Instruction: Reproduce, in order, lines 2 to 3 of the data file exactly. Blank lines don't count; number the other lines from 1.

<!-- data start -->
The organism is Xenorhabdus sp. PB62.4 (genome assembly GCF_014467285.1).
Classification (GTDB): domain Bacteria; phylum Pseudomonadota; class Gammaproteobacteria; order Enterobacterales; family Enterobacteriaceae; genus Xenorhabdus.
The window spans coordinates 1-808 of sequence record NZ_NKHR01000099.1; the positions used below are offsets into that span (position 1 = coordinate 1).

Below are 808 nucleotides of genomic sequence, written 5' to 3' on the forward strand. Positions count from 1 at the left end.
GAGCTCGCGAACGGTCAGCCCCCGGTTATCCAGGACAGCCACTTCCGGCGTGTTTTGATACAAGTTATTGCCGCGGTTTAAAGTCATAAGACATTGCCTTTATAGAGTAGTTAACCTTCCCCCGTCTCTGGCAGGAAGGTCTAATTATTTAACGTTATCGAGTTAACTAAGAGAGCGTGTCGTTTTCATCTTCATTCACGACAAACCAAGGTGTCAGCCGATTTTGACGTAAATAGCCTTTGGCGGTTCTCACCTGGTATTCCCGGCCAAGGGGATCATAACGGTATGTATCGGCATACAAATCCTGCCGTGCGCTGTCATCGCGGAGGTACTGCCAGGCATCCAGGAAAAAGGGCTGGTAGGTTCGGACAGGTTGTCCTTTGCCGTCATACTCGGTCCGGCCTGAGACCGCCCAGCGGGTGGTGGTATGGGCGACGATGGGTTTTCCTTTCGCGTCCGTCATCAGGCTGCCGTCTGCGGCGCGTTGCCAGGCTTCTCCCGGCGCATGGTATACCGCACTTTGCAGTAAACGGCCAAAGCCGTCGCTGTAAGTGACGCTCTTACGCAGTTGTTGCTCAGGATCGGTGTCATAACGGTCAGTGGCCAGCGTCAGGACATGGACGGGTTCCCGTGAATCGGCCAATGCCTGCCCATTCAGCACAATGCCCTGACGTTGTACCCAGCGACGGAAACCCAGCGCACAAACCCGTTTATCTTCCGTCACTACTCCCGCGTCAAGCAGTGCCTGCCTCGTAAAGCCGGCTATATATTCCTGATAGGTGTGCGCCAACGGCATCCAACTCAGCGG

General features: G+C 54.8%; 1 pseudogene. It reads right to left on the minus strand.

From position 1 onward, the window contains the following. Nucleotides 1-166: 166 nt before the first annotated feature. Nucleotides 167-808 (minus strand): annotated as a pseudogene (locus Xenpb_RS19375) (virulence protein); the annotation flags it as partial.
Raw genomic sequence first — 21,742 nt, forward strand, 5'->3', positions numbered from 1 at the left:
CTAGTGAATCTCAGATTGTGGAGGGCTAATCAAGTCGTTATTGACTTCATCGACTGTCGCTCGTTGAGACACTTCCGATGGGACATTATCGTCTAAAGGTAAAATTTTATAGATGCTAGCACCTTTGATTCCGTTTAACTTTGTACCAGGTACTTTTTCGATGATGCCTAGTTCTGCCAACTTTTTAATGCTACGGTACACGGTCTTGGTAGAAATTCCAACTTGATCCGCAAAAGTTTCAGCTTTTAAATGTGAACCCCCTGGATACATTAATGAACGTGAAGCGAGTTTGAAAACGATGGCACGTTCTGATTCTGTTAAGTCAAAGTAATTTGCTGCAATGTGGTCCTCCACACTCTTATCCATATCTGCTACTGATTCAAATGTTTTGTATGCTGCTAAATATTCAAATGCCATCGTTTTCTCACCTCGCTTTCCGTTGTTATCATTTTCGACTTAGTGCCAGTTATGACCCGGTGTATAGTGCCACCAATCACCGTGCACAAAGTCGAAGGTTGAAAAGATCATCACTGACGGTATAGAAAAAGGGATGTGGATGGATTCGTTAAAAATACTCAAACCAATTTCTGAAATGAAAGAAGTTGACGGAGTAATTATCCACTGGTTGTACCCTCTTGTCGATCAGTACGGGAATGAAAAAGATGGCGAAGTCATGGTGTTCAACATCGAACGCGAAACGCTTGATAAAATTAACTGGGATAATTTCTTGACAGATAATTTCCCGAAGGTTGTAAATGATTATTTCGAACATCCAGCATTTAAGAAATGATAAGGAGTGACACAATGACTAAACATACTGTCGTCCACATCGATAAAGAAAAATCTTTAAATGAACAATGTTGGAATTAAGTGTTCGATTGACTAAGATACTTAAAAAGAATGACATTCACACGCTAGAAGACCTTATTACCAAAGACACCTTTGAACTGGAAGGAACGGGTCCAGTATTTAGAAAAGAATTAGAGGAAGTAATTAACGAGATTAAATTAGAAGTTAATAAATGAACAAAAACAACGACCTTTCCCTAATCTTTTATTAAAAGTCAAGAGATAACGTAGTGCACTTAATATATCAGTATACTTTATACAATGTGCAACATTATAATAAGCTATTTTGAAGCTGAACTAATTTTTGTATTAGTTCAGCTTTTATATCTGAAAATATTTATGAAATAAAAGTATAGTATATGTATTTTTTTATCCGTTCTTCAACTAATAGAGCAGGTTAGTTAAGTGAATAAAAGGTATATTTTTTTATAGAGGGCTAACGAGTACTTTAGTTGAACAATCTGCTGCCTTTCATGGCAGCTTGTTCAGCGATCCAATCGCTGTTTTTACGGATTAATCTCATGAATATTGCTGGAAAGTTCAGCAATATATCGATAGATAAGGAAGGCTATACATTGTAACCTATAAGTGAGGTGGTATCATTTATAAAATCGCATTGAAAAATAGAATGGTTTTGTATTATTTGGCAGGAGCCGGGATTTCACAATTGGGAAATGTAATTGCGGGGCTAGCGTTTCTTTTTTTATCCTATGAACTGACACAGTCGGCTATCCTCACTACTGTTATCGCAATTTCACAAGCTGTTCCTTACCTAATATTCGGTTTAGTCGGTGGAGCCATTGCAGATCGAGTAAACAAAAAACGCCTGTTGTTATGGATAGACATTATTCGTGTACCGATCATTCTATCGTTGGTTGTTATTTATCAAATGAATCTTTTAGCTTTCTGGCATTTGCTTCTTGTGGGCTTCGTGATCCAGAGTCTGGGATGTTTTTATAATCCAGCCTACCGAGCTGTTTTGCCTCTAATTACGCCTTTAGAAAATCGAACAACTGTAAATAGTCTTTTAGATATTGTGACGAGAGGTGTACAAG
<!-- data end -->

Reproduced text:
Classification (GTDB): domain Bacteria; phylum Pseudomonadota; class Gammaproteobacteria; order Enterobacterales; family Enterobacteriaceae; genus Xenorhabdus.
The window spans coordinates 1-808 of sequence record NZ_NKHR01000099.1; the positions used below are offsets into that span (position 1 = coordinate 1).